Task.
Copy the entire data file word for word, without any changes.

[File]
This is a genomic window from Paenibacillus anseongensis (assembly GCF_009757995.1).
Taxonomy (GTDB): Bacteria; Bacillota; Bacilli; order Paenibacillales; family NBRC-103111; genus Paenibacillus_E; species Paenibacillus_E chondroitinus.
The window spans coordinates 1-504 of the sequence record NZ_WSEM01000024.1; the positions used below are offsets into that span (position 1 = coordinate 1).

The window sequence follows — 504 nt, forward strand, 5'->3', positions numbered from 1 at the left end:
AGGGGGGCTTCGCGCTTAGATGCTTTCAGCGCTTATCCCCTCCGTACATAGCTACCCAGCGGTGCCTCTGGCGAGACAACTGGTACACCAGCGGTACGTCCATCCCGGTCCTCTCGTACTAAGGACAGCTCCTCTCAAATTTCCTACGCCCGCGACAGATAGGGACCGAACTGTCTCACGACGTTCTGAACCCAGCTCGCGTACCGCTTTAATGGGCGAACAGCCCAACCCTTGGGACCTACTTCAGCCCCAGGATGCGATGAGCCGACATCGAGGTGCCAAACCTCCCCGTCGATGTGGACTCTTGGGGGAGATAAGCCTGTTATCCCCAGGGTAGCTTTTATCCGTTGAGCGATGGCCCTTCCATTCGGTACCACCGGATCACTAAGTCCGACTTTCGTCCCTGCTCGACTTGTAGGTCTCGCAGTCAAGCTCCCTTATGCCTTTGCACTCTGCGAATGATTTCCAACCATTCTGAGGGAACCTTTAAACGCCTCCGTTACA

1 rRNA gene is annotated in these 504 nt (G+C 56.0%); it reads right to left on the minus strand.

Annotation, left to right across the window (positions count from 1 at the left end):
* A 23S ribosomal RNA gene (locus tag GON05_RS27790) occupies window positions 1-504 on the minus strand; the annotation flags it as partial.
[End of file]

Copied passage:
This is a genomic window from Paenibacillus anseongensis (assembly GCF_009757995.1).
Taxonomy (GTDB): Bacteria; Bacillota; Bacilli; order Paenibacillales; family NBRC-103111; genus Paenibacillus_E; species Paenibacillus_E chondroitinus.
The window spans coordinates 1-504 of the sequence record NZ_WSEM01000024.1; the positions used below are offsets into that span (position 1 = coordinate 1).

The window sequence follows — 504 nt, forward strand, 5'->3', positions numbered from 1 at the left end:
AGGGGGGCTTCGCGCTTAGATGCTTTCAGCGCTTATCCCCTCCGTACATAGCTACCCAGCGGTGCCTCTGGCGAGACAACTGGTACACCAGCGGTACGTCCATCCCGGTCCTCTCGTACTAAGGACAGCTCCTCTCAAATTTCCTACGCCCGCGACAGATAGGGACCGAACTGTCTCACGACGTTCTGAACCCAGCTCGCGTACCGCTTTAATGGGCGAACAGCCCAACCCTTGGGACCTACTTCAGCCCCAGGATGCGATGAGCCGACATCGAGGTGCCAAACCTCCCCGTCGATGTGGACTCTTGGGGGAGATAAGCCTGTTATCCCCAGGGTAGCTTTTATCCGTTGAGCGATGGCCCTTCCATTCGGTACCACCGGATCACTAAGTCCGACTTTCGTCCCTGCTCGACTTGTAGGTCTCGCAGTCAAGCTCCCTTATGCCTTTGCACTCTGCGAATGATTTCCAACCATTCTGAGGGAACCTTTAAACGCCTCCGTTACA

1 rRNA gene is annotated in these 504 nt (G+C 56.0%); it reads right to left on the minus strand.

Annotation, left to right across the window (positions count from 1 at the left end):
* A 23S ribosomal RNA gene (locus tag GON05_RS27790) occupies window positions 1-504 on the minus strand; the annotation flags it as partial.